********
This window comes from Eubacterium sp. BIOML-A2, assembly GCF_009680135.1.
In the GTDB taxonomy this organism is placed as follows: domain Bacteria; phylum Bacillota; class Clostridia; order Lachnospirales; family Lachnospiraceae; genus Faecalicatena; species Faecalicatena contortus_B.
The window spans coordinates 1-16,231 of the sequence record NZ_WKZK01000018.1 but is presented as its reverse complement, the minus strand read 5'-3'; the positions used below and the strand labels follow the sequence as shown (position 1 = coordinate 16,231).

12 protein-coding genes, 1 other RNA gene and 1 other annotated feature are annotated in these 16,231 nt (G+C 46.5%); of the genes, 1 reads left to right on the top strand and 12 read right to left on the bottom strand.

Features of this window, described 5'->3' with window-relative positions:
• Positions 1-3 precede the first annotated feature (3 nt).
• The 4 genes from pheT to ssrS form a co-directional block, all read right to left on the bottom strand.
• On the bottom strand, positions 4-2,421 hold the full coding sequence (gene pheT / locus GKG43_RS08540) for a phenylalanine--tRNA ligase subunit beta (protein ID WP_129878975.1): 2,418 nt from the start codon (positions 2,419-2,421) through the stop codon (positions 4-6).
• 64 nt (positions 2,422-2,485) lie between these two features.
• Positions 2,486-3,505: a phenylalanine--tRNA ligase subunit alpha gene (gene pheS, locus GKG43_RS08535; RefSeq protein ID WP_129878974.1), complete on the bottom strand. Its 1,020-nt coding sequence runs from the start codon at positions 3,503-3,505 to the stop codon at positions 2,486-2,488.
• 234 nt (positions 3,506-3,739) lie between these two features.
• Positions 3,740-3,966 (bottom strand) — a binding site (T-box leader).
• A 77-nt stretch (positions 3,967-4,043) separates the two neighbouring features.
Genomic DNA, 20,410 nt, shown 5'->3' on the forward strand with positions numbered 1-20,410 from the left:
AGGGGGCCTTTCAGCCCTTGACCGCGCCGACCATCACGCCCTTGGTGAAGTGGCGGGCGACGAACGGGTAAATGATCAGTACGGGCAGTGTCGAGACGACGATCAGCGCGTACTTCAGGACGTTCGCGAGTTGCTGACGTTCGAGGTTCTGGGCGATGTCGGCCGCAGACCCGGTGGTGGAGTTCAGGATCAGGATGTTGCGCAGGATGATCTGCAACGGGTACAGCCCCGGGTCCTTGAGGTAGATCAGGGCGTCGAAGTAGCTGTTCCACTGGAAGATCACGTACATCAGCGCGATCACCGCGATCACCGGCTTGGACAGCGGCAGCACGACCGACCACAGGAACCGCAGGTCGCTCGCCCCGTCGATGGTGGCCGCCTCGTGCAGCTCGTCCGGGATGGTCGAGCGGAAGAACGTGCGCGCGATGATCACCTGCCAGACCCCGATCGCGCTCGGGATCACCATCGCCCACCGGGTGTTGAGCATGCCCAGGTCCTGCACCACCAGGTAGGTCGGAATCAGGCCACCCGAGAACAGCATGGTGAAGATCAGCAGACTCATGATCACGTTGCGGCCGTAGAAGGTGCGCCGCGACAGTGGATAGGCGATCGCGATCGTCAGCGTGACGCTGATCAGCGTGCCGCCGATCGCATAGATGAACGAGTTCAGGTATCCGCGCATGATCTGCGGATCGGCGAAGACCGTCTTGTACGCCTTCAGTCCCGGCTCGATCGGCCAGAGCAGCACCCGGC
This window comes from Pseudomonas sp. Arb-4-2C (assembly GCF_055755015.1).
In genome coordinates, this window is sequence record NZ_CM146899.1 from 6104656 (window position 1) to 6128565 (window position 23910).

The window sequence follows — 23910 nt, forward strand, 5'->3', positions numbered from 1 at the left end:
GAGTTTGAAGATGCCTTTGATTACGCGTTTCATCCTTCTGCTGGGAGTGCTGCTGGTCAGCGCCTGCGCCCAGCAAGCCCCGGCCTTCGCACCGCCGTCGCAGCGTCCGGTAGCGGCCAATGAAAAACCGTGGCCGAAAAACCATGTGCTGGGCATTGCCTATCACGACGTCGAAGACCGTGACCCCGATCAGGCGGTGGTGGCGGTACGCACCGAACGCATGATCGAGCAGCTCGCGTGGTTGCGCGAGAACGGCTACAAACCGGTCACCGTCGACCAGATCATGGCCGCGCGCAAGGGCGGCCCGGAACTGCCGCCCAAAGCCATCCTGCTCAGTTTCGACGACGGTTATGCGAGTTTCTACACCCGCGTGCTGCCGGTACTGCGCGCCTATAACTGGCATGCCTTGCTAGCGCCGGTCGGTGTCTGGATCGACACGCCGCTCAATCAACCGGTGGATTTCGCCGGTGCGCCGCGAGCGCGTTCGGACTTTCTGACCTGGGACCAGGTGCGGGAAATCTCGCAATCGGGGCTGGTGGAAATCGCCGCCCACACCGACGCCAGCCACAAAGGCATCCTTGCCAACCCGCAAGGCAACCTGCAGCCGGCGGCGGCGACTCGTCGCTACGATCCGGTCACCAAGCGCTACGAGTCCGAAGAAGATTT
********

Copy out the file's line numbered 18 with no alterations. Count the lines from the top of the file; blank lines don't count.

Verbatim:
The window sequence follows — 23910 nt, forward strand, 5'->3', positions numbered from 1 at the left end: